APS-C will be able to offer the same (or even superior) video specs of full frame cameras, without needing to oversize cameras that much and putting giant fans into the camera body to dissipate heat (such as Panasonic S1H), making APS-C a more portable and affordable hybrid solution.

4) Computational Photography

The traditional camera market is being strongly eroded by the rise of smartphones.

This has mostly to do with the fact, that smartphone images are becoming better and better, especially thanks to the massive use of computational photography

And speaking of AI photography, Fuji X guru Rico Pfirstinger wrote here:

Smaller sensors are better suited for the future of computational photography with fast electronic global shutter readout and multishot merging, a technology that pretty much all digital cameras will employ a few years from now.

Wether MFT or APS-C will be the sweet spot for the mainstream here remains to be seen (even 1″ could do a great job for many users), but it certainly isn’t full frame or medium format.

The smaller the sensor, the faster the processing, the less the heat, the more the camera is free to make its computational photography magic.

The Fujifilm X-Pro3 already gives us first signs of this computational power, and Fujifilm has a clear 3 year AI-photography roadmap.

5) Overheating

The bigger the sensor, the more heat is generated, and the more heat becomes a challenge to deal with. Let’s see with with the Sony A7c what happens if you squeeze a full frame sensor into a small camera body.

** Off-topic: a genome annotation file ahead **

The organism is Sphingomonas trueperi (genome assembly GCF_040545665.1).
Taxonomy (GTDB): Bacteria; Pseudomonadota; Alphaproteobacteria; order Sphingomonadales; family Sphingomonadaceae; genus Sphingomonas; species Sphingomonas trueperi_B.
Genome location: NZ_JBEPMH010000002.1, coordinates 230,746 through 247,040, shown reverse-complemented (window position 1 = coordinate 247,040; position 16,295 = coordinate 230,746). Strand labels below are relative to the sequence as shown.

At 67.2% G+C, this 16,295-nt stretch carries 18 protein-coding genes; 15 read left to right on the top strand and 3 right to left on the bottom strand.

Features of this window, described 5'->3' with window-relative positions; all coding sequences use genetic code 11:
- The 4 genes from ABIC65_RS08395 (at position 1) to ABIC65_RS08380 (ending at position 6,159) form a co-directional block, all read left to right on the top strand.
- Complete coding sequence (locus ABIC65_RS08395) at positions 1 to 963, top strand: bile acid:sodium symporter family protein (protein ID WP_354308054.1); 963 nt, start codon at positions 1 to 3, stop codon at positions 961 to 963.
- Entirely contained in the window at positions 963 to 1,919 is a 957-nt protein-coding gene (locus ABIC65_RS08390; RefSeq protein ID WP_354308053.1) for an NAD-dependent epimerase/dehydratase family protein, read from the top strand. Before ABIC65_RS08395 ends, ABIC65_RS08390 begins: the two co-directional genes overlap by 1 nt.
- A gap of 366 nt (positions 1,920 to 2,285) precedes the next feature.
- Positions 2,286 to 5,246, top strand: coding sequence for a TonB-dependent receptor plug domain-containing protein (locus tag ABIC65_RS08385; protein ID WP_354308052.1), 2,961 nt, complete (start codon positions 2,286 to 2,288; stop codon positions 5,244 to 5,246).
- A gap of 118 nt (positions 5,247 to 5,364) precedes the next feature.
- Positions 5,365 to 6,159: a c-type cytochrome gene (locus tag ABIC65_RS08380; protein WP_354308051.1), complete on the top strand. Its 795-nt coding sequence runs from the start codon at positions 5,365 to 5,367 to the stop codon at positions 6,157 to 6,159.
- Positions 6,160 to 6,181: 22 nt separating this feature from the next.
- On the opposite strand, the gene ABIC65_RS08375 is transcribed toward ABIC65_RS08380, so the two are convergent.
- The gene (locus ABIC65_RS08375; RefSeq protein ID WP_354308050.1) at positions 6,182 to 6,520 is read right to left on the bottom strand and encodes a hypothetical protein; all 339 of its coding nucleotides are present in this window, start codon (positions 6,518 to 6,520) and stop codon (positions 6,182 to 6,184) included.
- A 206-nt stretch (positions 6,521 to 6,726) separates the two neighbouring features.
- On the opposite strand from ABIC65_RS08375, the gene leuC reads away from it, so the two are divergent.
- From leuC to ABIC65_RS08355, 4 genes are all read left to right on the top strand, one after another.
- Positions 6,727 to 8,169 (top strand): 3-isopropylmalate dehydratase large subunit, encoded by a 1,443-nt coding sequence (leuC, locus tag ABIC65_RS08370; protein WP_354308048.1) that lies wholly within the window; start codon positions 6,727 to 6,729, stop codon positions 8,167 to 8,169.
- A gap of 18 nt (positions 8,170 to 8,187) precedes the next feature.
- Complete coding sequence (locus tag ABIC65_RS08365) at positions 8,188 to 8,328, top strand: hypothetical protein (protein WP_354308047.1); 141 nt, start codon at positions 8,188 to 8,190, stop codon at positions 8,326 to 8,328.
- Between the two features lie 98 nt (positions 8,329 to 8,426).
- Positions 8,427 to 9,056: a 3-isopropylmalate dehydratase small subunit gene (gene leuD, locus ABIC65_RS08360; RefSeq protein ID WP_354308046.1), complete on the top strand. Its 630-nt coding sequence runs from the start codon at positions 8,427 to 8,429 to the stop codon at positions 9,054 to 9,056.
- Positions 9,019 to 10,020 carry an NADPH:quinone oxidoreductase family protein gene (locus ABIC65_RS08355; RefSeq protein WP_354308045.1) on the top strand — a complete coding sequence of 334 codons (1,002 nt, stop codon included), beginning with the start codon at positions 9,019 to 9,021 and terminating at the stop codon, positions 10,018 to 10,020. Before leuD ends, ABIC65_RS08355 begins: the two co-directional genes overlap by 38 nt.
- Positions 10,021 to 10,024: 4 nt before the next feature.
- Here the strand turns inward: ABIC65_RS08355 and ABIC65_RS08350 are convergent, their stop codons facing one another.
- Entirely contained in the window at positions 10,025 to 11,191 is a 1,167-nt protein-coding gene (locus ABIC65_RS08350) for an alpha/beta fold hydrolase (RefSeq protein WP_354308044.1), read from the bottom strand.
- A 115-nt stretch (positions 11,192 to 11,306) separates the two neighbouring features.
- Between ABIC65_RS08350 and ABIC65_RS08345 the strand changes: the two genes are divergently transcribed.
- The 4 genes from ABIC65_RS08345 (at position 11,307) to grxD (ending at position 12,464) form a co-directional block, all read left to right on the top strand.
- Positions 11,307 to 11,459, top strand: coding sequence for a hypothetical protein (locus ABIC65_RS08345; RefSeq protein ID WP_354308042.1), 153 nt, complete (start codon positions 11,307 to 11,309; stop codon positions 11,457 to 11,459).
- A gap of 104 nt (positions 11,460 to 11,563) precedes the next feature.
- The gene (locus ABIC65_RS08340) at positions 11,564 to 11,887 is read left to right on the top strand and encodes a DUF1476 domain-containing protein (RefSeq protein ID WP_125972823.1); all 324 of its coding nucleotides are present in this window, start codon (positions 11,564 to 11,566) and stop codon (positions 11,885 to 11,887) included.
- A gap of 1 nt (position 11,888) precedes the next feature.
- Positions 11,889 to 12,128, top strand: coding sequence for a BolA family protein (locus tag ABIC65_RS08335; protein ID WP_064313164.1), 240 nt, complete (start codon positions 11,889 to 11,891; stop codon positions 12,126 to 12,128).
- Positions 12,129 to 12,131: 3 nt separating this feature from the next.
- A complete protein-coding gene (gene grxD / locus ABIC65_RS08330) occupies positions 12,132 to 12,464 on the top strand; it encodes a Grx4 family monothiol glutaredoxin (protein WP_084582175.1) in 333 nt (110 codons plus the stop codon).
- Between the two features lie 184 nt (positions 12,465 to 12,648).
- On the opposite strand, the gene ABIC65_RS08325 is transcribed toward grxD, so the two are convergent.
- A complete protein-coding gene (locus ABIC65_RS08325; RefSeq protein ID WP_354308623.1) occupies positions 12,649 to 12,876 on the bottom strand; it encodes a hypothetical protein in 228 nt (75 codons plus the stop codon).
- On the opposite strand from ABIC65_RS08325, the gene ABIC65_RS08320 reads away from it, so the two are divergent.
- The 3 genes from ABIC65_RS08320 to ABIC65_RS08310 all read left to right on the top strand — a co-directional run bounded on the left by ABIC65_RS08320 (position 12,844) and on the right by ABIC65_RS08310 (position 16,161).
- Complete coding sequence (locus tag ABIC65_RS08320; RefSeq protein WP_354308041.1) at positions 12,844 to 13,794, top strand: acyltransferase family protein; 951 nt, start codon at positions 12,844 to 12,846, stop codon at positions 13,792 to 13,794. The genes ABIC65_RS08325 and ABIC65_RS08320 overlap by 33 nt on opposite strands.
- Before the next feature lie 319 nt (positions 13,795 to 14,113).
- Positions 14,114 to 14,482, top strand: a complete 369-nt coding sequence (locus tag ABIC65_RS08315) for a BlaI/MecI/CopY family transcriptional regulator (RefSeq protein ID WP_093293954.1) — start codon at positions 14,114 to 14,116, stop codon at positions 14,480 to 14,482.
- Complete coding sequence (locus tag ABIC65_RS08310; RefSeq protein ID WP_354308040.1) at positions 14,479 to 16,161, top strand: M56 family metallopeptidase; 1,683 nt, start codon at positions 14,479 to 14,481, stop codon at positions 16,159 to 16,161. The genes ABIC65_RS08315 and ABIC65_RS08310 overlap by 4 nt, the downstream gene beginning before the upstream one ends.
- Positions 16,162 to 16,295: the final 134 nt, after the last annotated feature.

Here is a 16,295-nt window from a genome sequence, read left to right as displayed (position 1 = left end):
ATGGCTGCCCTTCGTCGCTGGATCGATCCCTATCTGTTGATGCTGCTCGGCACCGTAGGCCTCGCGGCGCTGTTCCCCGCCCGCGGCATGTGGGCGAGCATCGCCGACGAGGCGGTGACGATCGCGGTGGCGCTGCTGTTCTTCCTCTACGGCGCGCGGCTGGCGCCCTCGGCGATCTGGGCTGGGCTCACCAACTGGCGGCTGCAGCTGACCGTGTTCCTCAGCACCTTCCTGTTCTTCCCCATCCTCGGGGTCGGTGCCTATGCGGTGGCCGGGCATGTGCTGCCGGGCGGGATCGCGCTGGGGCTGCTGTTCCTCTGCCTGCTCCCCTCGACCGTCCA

6) Price

Today, the cheapest full frame cameras with latest sensor technology start at $2000.

However, APS-C cameras with similar sensor technology and megapixel (24 MP, BSI, full phase detection coverage etc), have a significantly lower price tag.

And when Full Frame tries to match high end APS-C camera pricing, it does it at the expense of feature-cuttings. It’s the art of balance vs the need for compromises we talked extensively here.

7) Flexible: from Beginners to Pros

Nobody is born a Pro.

We all make our first steps into photography with little money and little skills.

And it is crucial for camera manufacturers not only to rely on existing customers, but to gain new ones, also those, who start out with photography.

Given the lower entry level price compared to FF, the Fujifilm’s APS-C line can be attractive for beginners or enthusiasts with limited budget. But at the same time it is attractive also for Pros, thanks to high-end glass and more sophisticated camera bodies.

APS-C has the potential to appeal to a broader customer basis than full frame.

This is probably also why recent stats show that mirrorless APS-C still massively outsells mirrorless full frame (in Japan, 90% of mirrorless cameras sold are APS-C and only 10% are full frame – statistic here).

I guess that’s also why Sony and Nikon have their APS-C Nikon Z50 and Sony A6*** line. It’s easier to get people into the system with APS-C cameras.

7.5) BONUS – Lenses

If you value compactness, then APS-C allows for smaller lens design, as they have to cover a smaller sensor

But shallow DOF?

Shallow DOF is not an intrinsic advantage of full frame, as Fujifilm could offer the same shallow DOF by releasing radical fast lenses, such as the brand new Fujinon XF50mm f/1.0 or the XF 200mm f/2. We talked about it in the past:

  • read here: Advantage of Shooting f/1.2 on APS-C vs f/1.8 on Full Frame
  • read here: DPRTV Fujinon XF200mm f/2 Test: “Fast Fujinon Lenses Keep You from Having to Go Full Frame”
  • read here: Which Super Fast “Full Frame” Lenses Should Fujifilm Release Next?

Medium Format Bonus

But watch out… because the day the global shutter comes, medium format could see a dramatic boost in flexibility, as I explained in this popular article.